Evidence shows collective bargaining—especially with the ability to strike—raises teacher pay

Lawrence Mishel

Lawrence Mishel Fellow, EPI

Some recent media reports on a new academic study by political scientist Agustina S. Paglayan give the impression that the paper’s findings reflect badly on teachers unions. This is a misreading, however, of the study and of its implications. A key issue lost in the press accounts is that the study is, first and foremost, an historical analysis, examining the effects of the expansion of state collective bargaining rights for teachers between 1959 and 1990. Given the historical focus, the study excludes the experience of the last three decades, where the evidence clearly suggests that collective bargaining raises teachers pay.

But, even with respect to just the historical period studied, the paper’s conclusions are much more nuanced than the press reports suggest. A central conclusion, which has been overlooked in media accounts, is the author’s view that the reason that teachers unions might not have been effective in raising expenditures on education (including teachers’ pay) in the early days of expanding collective bargaining rights is because the laws that allowed collective bargaining often simultaneously restricted the ability of public-sector unions to strike. What the law gave with one hand, it often took back with the other. To illustrate the point, the paper shows that in states where public-sector workers had both the right to collective bargaining and the right to strike, collective bargaining did appear to increase expenditures on education.

More recent evidence on the effect of unions on teacher pay

Any analysis of unionized public-sector teachers’ pay needs to separate out two points of comparison: one is a comparison of teachers’ pay with what similar workers earn in the private sector; the other is a comparison between what unionized and non-unionized teachers earn in the public sector.


Economist Sylvia Allegretto and I have demonstrated that since the mid-1990s a substantial penalty has emerged for public school teachers relative to similar workers in the private sector. In 1994, teachers’ wages were about 2 percent below those of comparable workers in the private sector. By 2015, teachers’ wages were about 17 percent below similar workers in the private sector. This wage gap was partially offset by improved benefits, but there was still a record “total compensation” gap of 11 percent in 2015. At the same time, we also found that, “Collective bargaining helps to abate the teacher wage gap. In 2015, teachers not represented by a union had a 25.5 percent wage gap—and the gap was 6 percentage points smaller for unionized teachers.” This suggests that teacher unions may have had a more substantial impact in the last few decades than what Paglayan found.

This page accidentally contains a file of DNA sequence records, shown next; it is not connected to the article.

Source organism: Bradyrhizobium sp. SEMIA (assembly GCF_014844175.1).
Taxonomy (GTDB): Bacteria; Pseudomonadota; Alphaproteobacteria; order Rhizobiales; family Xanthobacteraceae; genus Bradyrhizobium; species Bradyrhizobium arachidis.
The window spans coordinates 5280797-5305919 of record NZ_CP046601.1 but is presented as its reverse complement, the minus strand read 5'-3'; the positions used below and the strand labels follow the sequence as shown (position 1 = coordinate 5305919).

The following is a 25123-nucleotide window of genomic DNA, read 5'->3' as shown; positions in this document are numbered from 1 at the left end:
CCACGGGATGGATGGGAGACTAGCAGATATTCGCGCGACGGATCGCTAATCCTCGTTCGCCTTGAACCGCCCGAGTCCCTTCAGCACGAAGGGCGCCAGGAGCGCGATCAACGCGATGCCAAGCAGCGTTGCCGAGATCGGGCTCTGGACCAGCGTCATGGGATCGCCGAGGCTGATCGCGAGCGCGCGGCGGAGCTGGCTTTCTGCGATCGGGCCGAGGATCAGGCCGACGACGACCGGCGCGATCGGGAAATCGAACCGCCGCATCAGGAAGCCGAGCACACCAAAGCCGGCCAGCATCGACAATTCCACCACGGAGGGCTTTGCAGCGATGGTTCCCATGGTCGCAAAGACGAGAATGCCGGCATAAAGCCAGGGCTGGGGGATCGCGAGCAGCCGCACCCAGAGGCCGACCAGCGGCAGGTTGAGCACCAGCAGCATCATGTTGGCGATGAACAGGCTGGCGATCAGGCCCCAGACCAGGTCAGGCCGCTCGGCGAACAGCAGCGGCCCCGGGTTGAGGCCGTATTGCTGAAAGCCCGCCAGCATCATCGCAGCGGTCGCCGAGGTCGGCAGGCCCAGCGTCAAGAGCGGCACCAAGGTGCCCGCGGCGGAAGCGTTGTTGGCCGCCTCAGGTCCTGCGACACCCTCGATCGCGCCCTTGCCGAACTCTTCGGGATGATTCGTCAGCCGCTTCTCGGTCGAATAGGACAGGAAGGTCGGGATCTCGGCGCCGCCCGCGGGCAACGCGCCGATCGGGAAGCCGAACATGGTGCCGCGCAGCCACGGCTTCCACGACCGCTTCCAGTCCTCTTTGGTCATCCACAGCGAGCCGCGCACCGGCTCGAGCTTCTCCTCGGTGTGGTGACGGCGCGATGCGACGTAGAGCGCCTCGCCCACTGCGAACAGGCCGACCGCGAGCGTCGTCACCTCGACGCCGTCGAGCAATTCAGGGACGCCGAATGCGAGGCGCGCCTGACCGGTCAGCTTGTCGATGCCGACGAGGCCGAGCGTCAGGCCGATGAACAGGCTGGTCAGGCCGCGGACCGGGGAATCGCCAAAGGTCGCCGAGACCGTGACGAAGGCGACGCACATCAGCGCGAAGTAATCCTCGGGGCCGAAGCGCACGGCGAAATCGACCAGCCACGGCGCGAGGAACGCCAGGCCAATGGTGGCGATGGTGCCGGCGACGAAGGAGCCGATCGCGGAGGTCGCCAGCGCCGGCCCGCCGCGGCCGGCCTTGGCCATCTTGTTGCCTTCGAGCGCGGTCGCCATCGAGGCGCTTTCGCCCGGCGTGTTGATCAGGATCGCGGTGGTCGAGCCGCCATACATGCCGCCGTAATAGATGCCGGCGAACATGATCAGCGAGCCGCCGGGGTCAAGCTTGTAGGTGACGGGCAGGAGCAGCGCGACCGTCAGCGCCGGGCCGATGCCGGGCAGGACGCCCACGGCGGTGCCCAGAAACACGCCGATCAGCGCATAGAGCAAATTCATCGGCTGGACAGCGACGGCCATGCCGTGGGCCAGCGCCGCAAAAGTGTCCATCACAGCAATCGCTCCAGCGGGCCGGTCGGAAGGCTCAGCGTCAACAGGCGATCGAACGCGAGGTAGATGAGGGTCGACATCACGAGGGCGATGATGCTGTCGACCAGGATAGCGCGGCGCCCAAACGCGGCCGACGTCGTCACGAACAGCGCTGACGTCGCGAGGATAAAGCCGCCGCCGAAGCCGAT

Two other recent papers also conclude that teachers unions do moderately raise wages and benefits and thereby lessen the pay penalty that teachers face relative to comparable workers in the private sector. A February 2018 report for EPI by Jeffrey Keefe, “Pennsylvania’s teachers are undercompensated—and new pension legislation will cut their compensation even more” notes that prior research indicates:

More than three-quarters of teachers today (including more than 70 percent of new teachers) say that, absent the union, their working conditions and salaries would suffer. A majority of teachers also agree that without the union they would be more vulnerable to school politics and would have nowhere to turn in the face of unfair charges by parents or students. Fully 84 percent say their union protects teachers through due process and grievance procedures, with 71 percent of teachers giving “excellent” or “good” ratings to their unions. Union teachers were found to be more enthusiastic about teaching and less likely to leave for better-paying jobs.

Keefe conducted his own analysis of Current Population Survey Outgoing Rotation Group (CPS-ORG) data for the years 2013 to 2015 to examine the union impact on pay. Specifically, Keefe compared the weekly earnings of union and nonunion teachers across the United States with controls for education, experience, gender, race, ethnicity, marital status, disability, citizenship, region, weeks worked per year, and weekly hours of work. He found that union membership, on average, resulted in “5.1 percent higher wages and 5.4 percent higher total compensation for its members when compared with the compensation of public school teachers who are not union members.”

Separately, Allegretto and Tojerow, in Teacher staffing and pay differences: public and private schools, published in Bureau of Labor Statistics’ Monthly Labor Review, provide estimates of the union impact on teacher pay between 1996 and 2012. They pooled Current Population Survey data to estimate pay gaps for four teacher groups: unionized public sector teachers, unionized private sector teachers, nonunionized public sector teachers, and nonunionized private sector teachers. Their results, therefore, “compare teacher pay relative to that of comparable workers and among the four teacher groups.” Allegretto and Tojerow use traditional human capital controls plus employ year and state fixed effects.